Secretary of Health Matt Hancock mounted a defence of former Australian Prime Minister Tony Abbott amid accusations that he is a ‘homophobe’ and ‘misogynist.’
“As far as I understand it, the proposal is that Mr. Abbott supports the UK on trade policy, which is an area in which he has got a huge area of expertise,” Hancock said, speaking to Sky News.
“I bow to nobody in my support for everyone to love who they love, whoever that is. But we need to have the best experts in the world working in their field and as the former prime minister of Australia, he has a huge amount of experience,” the minister added.
Hancock dismissed a characterization of Abbott by his interviewer as a “homophobic misogynist.”
“I don’t think that’s true,” he said.
Trade Minister Greg Hands also welcomed Abbott’s desire to “help this country out,” telling lawmakers that he welcomed his possible appointment to the Board of Trade, but that a final decision has yet to be made.
Labour and Scottish National Party politicians have urged Boris Johnson’s conservative government not to appoint Abbott.
Shadow Trade Secretary Emily Thornberry called Abbott “an offensive, leering, cantankerous, climate-change-denying, Trump-worshiping misogynist.”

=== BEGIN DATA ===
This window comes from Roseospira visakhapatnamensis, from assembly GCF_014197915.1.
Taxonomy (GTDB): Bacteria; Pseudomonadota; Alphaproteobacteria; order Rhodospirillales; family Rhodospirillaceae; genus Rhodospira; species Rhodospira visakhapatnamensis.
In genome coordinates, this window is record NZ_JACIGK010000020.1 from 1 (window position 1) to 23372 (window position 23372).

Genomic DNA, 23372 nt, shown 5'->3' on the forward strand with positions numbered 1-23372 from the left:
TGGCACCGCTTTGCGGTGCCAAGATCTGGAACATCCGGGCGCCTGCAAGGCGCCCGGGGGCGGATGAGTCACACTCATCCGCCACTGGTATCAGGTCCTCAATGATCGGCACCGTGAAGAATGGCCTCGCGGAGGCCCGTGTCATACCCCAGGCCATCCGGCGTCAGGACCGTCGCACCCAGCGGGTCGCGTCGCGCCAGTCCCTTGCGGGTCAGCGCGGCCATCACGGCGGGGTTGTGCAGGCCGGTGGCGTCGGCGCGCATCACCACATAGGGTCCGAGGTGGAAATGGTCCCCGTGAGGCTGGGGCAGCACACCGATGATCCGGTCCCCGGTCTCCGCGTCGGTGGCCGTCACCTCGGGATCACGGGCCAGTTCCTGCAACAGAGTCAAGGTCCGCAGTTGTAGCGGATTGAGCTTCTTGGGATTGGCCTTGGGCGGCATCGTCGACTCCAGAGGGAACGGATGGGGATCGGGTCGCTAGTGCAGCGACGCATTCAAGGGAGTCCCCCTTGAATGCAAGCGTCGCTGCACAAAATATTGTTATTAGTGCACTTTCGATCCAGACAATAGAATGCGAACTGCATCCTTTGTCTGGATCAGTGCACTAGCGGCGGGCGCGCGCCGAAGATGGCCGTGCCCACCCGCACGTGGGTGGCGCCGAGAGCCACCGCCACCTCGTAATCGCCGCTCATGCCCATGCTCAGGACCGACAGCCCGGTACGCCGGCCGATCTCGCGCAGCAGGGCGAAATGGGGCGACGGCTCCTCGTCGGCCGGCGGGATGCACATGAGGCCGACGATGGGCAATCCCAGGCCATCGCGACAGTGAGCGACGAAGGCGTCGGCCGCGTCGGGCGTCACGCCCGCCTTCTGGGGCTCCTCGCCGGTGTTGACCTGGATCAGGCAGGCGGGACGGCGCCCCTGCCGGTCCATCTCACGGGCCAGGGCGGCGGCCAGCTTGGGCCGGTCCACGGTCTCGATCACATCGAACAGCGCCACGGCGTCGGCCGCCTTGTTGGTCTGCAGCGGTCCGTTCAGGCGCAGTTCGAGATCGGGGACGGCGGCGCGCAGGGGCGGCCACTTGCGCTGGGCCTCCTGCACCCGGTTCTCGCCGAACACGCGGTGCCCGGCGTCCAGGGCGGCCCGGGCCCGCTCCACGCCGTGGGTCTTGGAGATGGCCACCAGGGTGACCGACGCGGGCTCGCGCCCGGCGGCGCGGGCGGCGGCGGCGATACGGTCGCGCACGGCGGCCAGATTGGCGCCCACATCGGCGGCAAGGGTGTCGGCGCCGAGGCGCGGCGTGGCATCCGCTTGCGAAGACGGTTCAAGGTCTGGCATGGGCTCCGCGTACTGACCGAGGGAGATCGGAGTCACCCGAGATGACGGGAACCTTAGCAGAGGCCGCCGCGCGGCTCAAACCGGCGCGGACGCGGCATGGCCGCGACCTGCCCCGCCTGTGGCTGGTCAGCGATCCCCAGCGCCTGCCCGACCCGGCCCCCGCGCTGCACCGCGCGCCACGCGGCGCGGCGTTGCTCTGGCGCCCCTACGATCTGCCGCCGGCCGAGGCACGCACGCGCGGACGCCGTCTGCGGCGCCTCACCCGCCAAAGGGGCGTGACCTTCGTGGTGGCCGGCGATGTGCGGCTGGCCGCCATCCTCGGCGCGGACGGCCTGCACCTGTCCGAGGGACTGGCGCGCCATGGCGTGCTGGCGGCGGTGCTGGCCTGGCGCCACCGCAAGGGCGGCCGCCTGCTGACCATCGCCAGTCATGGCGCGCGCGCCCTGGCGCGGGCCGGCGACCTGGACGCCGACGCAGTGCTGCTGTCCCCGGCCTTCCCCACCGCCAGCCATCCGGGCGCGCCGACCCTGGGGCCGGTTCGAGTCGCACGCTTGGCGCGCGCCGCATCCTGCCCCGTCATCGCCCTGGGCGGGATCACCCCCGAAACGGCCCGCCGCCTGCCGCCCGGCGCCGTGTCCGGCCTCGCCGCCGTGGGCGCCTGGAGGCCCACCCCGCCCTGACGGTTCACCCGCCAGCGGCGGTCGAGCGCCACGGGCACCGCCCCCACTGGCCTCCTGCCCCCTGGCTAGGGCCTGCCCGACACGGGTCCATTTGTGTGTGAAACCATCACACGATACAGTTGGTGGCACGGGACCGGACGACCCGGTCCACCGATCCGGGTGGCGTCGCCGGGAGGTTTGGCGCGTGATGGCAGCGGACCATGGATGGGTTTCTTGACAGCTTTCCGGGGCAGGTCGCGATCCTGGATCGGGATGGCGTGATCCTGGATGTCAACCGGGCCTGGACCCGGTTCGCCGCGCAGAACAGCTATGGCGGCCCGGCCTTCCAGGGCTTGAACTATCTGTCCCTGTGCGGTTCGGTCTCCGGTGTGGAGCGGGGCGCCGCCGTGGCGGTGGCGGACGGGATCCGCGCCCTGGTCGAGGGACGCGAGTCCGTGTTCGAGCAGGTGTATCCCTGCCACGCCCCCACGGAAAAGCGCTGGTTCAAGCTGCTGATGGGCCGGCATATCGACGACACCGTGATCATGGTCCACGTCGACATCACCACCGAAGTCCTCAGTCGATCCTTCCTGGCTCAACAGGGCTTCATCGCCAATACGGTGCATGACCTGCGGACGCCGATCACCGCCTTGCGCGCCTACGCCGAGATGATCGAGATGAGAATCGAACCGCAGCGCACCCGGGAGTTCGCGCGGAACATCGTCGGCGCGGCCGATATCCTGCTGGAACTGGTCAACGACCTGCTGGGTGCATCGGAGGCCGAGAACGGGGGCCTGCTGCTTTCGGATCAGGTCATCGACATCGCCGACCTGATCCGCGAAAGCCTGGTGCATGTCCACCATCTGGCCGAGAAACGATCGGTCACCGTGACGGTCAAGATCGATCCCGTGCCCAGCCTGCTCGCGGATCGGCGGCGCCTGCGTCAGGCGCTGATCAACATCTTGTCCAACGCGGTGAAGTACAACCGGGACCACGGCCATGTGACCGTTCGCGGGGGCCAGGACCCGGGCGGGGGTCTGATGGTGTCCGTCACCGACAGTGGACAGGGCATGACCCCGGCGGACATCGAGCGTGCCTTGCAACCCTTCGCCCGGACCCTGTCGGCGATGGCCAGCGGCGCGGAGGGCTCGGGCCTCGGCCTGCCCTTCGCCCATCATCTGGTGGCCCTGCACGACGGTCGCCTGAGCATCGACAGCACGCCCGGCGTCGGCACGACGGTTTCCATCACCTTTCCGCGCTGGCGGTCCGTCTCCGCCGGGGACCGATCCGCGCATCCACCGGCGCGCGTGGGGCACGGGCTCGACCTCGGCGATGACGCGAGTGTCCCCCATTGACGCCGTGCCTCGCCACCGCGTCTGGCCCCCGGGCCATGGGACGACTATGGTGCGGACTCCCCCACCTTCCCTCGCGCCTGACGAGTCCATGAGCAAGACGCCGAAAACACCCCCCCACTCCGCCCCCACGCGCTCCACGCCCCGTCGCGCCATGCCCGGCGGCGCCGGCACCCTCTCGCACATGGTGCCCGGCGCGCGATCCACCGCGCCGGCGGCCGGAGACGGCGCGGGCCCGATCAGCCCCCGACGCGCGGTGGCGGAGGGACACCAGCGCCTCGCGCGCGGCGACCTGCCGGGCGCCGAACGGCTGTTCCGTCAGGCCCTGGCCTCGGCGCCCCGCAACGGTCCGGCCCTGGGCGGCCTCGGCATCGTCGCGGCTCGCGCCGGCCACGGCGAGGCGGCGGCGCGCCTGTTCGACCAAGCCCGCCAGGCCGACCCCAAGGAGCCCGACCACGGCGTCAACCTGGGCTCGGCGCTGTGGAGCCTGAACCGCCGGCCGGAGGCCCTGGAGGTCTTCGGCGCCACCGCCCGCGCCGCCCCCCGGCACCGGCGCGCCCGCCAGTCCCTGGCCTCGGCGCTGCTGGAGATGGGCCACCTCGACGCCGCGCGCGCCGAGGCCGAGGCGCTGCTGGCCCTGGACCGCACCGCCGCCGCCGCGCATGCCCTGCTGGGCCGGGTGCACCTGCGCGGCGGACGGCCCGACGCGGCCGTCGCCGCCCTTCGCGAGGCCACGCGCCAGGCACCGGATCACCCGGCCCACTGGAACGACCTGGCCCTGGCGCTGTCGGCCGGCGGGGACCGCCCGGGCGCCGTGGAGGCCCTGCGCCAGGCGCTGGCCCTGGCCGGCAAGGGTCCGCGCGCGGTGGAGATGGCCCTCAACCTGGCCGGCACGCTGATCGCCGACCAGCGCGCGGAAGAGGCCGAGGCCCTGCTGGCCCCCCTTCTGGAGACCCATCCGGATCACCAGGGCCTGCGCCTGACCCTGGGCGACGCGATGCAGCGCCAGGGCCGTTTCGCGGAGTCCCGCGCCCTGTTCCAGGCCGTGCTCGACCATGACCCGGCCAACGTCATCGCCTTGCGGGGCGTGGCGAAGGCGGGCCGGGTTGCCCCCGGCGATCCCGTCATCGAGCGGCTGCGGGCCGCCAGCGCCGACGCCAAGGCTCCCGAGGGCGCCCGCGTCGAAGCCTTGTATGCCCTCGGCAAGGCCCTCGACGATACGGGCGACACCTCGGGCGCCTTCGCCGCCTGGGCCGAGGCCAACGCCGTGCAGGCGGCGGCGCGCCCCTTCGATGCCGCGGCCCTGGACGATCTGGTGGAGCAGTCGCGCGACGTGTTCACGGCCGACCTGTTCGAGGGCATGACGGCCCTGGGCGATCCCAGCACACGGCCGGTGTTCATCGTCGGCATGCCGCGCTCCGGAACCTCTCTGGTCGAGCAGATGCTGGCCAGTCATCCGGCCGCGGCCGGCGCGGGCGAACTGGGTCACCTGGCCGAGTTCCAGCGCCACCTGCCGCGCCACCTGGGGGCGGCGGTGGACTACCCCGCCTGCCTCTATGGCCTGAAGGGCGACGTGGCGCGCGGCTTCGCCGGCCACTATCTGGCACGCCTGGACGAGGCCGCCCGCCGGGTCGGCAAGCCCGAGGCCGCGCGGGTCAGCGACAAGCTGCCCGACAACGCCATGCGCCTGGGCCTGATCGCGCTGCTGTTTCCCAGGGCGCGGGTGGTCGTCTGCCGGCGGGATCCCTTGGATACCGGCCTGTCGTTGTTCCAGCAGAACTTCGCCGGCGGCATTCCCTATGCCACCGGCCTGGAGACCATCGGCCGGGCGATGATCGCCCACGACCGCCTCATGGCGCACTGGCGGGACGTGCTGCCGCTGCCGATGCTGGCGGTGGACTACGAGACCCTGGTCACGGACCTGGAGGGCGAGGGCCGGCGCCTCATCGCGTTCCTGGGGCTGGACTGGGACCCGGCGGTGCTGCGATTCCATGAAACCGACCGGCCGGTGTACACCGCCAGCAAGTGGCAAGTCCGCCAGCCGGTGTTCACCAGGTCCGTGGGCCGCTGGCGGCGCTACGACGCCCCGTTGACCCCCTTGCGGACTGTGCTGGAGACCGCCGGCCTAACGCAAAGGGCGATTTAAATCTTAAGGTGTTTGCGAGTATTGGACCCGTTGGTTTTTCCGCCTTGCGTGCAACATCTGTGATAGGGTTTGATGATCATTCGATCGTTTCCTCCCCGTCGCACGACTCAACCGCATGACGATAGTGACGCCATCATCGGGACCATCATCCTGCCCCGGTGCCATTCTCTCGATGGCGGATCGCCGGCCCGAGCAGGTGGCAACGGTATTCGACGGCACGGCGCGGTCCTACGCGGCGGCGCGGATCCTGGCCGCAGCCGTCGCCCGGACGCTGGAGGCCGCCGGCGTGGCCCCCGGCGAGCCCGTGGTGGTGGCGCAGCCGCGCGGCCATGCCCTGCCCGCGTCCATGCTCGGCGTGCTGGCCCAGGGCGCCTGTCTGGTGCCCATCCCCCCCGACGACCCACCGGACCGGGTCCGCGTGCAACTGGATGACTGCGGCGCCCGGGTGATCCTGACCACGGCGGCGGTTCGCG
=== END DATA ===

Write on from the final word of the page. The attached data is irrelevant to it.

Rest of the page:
MP Marie Rimmer suggested that “surely there’s trade experts who aren’t homophobic and misogynists?” and added that “Britain deserves better than Tony Abbott representing us on the world stage.”
Shadow Minister for Victims and Youth Justice Peter Kyle suggested that the government’s ministers “don’t even pretend not to embrace bigots anymore.”
Branding Abbott’s coronavirus comments “disgraceful,” “deeply offensive and wrong,” Sturgeon said that he was “not the kind of person who should be a trade envoy for the UK.” She added that Abbott was a “misogynist, a sexist and climate change denier” who “shouldn’t be any kind of envoy” representing Britain on the world stage.
Abbott served as Australia’s prime minister between 2013 and 2015, and is the former leader of the Liberal Party, Australia’s equivalent to the UK’s Conservatives. During that time, and his tenure as leader of the opposition between 2009 and 2013, Abbott received flak over controversial statements and stances, such has his opposition to same-sex marriage, and a remark that it’s not necessarily “a bad thing” that women are in fewer positions of political power because men may be “more adapted to exercise authority or to issue commands.”
The politician was accused of “misogyny” by former Australian Prime Minister Julia Gillard in a speech in 2012. He called it a “very unfair” and “completely invalid speech,” and an act of political theatre.